Utilising flashbacks, From This Day Forward tells the story of Susan (Joan Fontaine) and Bill's (Mark Stevens) marriage and the difficulties their face both before the war and in the present with Bill waiting in line at the employment office. It's a slice-of-life domestic drama which also features Rosemary DeCamp as Susan's sister Martha and Harry Morgan as her husband Hank.
Although this film gets it right in places, it's a bit of an unshapely mess designed to promote the work the US Employment Office was doing post-war. We start with Bill filling in forms and he doesn't want to do it for whatever reason so we get flashbacks to his engagement and early married life. The problem is that there's no real urgency in the narrative. We don't find out Bill's 'fear' about why he won't get a job for quite some time and, by then, it's ceased to matter. There's no real on-going thread beyond the marriage and that gets stale. Something else which irritated me was the representation of Hank. I appreciated his layabout nature in the majority of the film - it contrasted neatly with Bill's work ethic and gave a more negative portrayal of a marriage with Harry Morgan once again proving his worth as an excellent supporting actor. However, by the end of the film he seems to be a reformed character with no explanation of why.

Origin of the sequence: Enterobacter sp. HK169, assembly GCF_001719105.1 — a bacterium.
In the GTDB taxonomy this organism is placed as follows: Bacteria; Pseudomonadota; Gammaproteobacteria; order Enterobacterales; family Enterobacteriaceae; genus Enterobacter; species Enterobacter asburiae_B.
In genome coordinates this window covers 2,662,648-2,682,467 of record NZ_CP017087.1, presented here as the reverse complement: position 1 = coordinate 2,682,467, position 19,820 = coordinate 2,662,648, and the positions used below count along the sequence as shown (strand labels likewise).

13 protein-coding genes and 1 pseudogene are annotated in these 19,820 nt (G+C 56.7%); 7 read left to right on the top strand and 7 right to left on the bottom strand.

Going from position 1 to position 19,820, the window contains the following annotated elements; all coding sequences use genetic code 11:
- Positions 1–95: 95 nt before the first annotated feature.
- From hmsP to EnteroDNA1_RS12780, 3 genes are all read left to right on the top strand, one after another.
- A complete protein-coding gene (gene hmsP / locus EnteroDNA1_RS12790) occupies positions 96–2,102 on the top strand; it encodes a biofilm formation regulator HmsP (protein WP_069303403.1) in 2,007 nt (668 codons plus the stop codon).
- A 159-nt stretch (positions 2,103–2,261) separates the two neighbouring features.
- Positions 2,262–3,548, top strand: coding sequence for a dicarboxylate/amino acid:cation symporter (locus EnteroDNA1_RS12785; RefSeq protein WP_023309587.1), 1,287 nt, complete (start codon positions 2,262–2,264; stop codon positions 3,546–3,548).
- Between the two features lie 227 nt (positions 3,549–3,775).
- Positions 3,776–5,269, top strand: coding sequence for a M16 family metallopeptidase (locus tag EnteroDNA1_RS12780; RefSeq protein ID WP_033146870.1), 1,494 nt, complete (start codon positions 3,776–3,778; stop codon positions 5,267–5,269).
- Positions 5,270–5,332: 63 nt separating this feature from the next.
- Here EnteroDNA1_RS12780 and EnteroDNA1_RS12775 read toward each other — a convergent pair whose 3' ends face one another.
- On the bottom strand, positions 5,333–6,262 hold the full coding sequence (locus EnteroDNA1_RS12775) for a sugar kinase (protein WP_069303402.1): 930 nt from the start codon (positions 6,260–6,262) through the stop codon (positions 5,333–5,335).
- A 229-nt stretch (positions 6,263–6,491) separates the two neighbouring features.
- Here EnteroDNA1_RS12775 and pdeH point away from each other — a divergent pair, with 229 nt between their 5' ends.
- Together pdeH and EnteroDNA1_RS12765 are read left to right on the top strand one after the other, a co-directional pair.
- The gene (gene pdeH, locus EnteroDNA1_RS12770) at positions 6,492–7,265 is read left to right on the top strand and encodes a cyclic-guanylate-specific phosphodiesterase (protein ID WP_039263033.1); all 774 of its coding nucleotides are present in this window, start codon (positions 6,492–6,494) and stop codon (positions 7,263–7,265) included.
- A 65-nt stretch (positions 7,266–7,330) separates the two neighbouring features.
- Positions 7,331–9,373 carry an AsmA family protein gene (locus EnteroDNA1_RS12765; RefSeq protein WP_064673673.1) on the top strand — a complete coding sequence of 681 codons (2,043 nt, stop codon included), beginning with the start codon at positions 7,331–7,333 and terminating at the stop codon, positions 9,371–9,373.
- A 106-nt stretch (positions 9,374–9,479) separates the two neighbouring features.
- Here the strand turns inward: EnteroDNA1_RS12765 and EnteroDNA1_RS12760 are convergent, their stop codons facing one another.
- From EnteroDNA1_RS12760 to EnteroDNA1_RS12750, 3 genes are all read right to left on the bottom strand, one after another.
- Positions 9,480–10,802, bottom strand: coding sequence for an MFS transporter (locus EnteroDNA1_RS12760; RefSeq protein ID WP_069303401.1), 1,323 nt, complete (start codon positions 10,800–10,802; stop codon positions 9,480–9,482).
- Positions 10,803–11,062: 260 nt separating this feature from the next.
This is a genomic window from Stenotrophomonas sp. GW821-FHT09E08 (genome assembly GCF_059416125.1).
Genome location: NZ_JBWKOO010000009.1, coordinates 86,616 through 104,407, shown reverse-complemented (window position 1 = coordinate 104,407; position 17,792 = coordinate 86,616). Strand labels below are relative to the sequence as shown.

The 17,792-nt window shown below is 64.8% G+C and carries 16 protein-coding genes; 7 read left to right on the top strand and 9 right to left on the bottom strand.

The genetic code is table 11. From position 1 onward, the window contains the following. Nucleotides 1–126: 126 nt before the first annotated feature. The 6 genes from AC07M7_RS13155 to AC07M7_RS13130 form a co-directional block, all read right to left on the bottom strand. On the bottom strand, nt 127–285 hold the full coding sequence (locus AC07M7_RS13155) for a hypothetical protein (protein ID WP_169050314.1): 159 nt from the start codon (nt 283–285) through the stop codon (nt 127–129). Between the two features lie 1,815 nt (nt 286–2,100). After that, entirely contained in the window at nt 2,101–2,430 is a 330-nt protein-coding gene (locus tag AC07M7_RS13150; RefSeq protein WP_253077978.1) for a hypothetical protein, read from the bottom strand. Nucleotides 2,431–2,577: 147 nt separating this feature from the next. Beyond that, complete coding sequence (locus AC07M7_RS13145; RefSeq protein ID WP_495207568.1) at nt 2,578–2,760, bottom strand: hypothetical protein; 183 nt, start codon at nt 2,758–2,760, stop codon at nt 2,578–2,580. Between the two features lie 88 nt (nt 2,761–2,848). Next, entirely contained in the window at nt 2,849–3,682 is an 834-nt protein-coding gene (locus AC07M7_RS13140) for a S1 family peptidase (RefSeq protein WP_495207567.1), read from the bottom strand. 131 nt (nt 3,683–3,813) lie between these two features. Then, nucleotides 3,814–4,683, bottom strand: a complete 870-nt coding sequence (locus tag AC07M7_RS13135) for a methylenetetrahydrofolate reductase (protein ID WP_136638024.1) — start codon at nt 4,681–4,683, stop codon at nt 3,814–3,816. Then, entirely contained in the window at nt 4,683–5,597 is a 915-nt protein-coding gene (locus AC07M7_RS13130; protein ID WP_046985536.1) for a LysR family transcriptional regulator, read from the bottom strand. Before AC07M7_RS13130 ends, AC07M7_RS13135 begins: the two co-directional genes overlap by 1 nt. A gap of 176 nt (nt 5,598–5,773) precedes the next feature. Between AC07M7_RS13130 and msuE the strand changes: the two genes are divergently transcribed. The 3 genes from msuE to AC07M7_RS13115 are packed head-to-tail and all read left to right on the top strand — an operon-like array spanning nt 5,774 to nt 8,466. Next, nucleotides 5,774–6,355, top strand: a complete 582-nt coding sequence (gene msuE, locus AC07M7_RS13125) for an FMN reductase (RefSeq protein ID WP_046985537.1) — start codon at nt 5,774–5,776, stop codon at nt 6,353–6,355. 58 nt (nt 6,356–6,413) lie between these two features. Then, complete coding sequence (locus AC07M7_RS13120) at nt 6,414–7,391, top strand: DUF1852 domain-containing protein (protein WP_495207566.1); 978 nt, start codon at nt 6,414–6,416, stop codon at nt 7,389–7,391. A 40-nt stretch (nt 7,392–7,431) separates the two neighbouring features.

The performances overall are good, however. Joan Fontaine might be a little miscast as a New York housewife but she's stunning in every scene and that more than makes up for it in my opinion. I feel as though the role of Bill could've been played by anyone but Mark Stevens makes a good job of it. In their early scenes, though, Rosemary DeCamp and Harry Morgan are just brilliant and it's their representation of married life which lingers more potently for me.
Overall, this film feels a little laboured but has some good moments. It would've been better had it not been a blatant piece of propaganda for a government office with a plot tacked on but Fontaine still sparkles.